Mumbai: State-owned hydropower producer NHPC Ltd will sell 1.6 billion shares starting Friday and analysts are recommending that people buy the shares and sell them as soon as the firm’s stock lists on the exchange.
“We expect it to list at a premium on account of the overwhelming response to the power sector at present. Subscribe for listing gains,” wrote Rupa Shah, an analyst at brokerage Prabhudas Lilladher Pvt. Ltd in a 4 August note.
NHPC’s initial share sale comes soon after an initial public offering by Adani Power Ltd raised Rs3,000 crore. Adani got bids for 22 times the number of shares it had on offer and analysts say this indicates the appetite for shares of power firms.
NHPC has set the sale price in the band of Rs31-36 a share. If the shares are sold at the upper end of the band, the firm will net Rs6,000 crore.
This share sale is part divestment from the government, and part expansion of equity. After the sale, the government’s stake in the expanded shareholding base of the firm will come down to 86% from 100%. The offer to sell shares closes on 12 August.
UK-based research house Noble estimates the fair value to be Rs31 a share, taking into account NHPC’s government links. “Optimists can justify buying these shares at the lower end of the price band on the back of this company’s governmental support and contacts,” wrote analyst Bhargav Buddhadev in a 3 August note.
Analysts derived these valuations by computing the future cash flows of the company and using a measure called the price to book value or P/BV. This is is the ratio of a firm’s market value to its book value, which is the net worth—the sum of equity and free reserves—of a company. For NHPC, analysts have estimated this multiple to vary between 1.7 and 2 times the fiscal 2010 book value.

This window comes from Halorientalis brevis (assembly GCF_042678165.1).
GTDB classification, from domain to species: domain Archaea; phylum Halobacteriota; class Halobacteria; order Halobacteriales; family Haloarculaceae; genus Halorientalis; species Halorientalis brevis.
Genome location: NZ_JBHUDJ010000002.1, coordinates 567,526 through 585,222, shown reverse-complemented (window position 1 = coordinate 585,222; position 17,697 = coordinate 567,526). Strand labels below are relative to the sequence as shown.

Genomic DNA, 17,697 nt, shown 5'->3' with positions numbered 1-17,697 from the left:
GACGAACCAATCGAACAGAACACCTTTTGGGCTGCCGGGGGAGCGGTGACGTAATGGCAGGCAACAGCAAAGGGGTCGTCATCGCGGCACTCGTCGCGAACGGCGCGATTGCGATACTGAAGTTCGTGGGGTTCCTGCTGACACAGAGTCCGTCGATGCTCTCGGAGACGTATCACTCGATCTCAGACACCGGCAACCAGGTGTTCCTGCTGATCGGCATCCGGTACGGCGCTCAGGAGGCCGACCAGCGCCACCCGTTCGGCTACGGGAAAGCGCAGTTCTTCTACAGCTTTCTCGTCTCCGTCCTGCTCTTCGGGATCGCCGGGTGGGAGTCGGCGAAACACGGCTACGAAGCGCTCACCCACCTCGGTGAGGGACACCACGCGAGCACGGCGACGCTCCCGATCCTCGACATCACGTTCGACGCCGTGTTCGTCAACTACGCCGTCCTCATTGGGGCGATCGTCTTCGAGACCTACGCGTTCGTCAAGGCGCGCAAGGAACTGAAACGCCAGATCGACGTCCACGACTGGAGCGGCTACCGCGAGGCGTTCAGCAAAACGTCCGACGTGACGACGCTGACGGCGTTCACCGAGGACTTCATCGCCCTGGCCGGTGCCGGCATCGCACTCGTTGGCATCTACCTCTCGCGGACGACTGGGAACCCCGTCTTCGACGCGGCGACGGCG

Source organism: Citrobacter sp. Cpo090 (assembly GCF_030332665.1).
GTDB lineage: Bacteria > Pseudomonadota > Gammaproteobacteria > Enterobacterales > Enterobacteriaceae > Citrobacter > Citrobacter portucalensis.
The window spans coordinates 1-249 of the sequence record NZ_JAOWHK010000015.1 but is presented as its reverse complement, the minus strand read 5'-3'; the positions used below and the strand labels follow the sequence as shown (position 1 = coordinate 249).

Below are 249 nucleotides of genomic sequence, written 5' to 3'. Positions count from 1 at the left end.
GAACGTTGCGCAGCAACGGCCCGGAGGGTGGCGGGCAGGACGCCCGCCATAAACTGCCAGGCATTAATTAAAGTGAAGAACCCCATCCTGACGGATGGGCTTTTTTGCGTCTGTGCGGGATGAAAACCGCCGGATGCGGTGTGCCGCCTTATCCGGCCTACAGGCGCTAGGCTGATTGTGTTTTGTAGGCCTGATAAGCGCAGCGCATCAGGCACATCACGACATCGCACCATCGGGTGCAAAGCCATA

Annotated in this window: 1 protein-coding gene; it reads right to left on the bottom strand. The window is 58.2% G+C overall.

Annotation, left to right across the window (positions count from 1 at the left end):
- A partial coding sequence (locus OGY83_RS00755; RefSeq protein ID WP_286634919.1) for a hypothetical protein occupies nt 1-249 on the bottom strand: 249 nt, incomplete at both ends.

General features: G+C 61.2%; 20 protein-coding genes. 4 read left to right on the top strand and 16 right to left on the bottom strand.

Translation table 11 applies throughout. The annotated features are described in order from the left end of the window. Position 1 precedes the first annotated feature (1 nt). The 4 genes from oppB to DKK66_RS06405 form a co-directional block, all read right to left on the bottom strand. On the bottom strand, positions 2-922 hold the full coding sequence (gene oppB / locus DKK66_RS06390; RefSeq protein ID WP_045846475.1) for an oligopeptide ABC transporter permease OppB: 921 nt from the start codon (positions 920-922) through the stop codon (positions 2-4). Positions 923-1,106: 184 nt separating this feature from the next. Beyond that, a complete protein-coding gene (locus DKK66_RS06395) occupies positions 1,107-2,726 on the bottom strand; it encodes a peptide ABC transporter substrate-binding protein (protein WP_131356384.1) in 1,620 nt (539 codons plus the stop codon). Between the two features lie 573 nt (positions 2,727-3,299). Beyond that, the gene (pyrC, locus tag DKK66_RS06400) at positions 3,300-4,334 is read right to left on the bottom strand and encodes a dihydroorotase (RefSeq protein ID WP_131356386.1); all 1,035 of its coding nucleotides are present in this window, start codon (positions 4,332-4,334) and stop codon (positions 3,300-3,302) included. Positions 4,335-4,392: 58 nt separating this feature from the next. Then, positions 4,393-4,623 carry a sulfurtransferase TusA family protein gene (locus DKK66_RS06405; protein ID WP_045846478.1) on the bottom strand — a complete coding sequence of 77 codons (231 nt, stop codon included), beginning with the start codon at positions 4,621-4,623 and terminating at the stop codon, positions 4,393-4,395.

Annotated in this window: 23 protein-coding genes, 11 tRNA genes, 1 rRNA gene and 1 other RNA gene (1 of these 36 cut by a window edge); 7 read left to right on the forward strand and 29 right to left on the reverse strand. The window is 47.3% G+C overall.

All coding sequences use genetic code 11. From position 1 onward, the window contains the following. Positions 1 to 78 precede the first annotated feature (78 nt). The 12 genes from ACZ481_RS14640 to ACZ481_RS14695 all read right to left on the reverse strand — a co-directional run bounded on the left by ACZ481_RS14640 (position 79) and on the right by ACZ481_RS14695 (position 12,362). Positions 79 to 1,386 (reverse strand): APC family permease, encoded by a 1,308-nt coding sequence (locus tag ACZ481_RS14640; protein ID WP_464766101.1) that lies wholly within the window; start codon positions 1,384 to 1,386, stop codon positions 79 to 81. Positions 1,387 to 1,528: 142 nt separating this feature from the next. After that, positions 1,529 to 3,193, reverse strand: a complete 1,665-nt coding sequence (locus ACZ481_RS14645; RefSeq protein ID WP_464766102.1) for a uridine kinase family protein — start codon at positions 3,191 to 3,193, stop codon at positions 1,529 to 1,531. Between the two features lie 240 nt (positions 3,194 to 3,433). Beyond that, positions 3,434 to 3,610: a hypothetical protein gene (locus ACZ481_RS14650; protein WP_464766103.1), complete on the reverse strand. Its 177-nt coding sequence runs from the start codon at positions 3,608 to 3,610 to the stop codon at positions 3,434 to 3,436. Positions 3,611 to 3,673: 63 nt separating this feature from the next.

In terms of valuations, “the issue is priced....at a discount to the listed utilities in the space”, said a 3 August note from Mumbai-based brokerage Sharekhan Ltd.
NTPC Ltd, the largest power producer in the country, has a P/BV of 3 while Jaiprakash Hydro-Power Ltd, the much smaller and only other listed hydropower producer in India, trades at a P/BV of 3.7.
Of the Rs6,000 crore NHPC hopes to raise at the maximum price of Rs36, a third would go to the Union government. The power producer plans to use the other Rs4,000 crore to part-finance some of its projects. In the red herring prospectus, NHPC has listed seven projects under construction with a total cost of Rs14,000 crore. NHPC currently has a capacity of 5,175MW and these seven projects will add another 3,240MW.
Despite the almost universal thumbs up to the issue, analysts have also raised some questions about NHPC’s performance. For one, there have been delays in the execution of many projects in the last one year. According to the Nobel note, “More than 50% of projects are running behind the commissioning schedule specified by the CCEA (cabinet committee on economic affairs) with an average delay of nine months.”
Second, the biggest project of the firm, called the Subansiri Lower, has witnessed long delays because of environmental problems and border disputes between Arunachal Pradesh and Assam. This project will add 2,000MW capacity and thus accounts for almost two-thirds of the projects for which funds are being raised.
Still, given the demand for power stocks, analysts rate NHPC a buy. Power stocks have gained sharply riding on the general economic turnaround this year. Since 1 January, the Bombay Stock Exchange’s power index has gained 59.93% compared with 60.81% for the benchmark 30-stock Sensex.
After Adani and NHPC, Indiabulls Power Ltd said recently it was planning to sell shares to the public. Rural Electrification Corp. Ltd, which went public last year, is planning to raise more equity.
According to the Central Electricity Authority, peak-hour power shortage in Indian will grow to 12.6% by March.